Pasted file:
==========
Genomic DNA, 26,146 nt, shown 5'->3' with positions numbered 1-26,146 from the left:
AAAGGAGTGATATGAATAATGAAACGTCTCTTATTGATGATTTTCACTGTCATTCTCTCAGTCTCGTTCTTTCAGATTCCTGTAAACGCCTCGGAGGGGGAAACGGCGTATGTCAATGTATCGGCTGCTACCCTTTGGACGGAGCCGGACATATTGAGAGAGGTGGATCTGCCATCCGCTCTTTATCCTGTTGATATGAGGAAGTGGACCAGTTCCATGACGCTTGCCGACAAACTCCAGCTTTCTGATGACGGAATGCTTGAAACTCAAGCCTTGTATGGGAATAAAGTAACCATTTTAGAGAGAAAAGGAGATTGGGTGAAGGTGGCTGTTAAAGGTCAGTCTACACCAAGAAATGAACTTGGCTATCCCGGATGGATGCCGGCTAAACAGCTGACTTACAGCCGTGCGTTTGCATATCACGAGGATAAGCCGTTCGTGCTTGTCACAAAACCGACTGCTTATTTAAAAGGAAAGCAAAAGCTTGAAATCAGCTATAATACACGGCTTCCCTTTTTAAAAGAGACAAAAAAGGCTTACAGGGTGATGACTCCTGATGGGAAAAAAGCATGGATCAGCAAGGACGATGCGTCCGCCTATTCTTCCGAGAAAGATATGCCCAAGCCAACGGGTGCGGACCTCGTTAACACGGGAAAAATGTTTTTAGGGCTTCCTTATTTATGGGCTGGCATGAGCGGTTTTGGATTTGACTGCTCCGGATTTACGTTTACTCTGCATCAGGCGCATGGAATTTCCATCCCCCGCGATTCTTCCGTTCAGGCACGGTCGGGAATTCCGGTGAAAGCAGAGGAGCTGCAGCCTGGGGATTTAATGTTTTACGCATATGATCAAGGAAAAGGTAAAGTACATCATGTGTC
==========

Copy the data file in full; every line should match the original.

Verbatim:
Genomic DNA, 26,146 nt, shown 5'->3' with positions numbered 1-26,146 from the left:
AAAGGAGTGATATGAATAATGAAACGTCTCTTATTGATGATTTTCACTGTCATTCTCTCAGTCTCGTTCTTTCAGATTCCTGTAAACGCCTCGGAGGGGGAAACGGCGTATGTCAATGTATCGGCTGCTACCCTTTGGACGGAGCCGGACATATTGAGAGAGGTGGATCTGCCATCCGCTCTTTATCCTGTTGATATGAGGAAGTGGACCAGTTCCATGACGCTTGCCGACAAACTCCAGCTTTCTGATGACGGAATGCTTGAAACTCAAGCCTTGTATGGGAATAAAGTAACCATTTTAGAGAGAAAAGGAGATTGGGTGAAGGTGGCTGTTAAAGGTCAGTCTACACCAAGAAATGAACTTGGCTATCCCGGATGGATGCCGGCTAAACAGCTGACTTACAGCCGTGCGTTTGCATATCACGAGGATAAGCCGTTCGTGCTTGTCACAAAACCGACTGCTTATTTAAAAGGAAAGCAAAAGCTTGAAATCAGCTATAATACACGGCTTCCCTTTTTAAAAGAGACAAAAAAGGCTTACAGGGTGATGACTCCTGATGGGAAAAAAGCATGGATCAGCAAGGACGATGCGTCCGCCTATTCTTCCGAGAAAGATATGCCCAAGCCAACGGGTGCGGACCTCGTTAACACGGGAAAAATGTTTTTAGGGCTTCCTTATTTATGGGCTGGCATGAGCGGTTTTGGATTTGACTGCTCCGGATTTACGTTTACTCTGCATCAGGCGCATGGAATTTCCATCCCCCGCGATTCTTCCGTTCAGGCACGGTCGGGAATTCCGGTGAAAGCAGAGGAGCTGCAGCCTGGGGATTTAATGTTTTACGCATATGATCAAGGAAAAGGTAAAGTACATCATGTGTC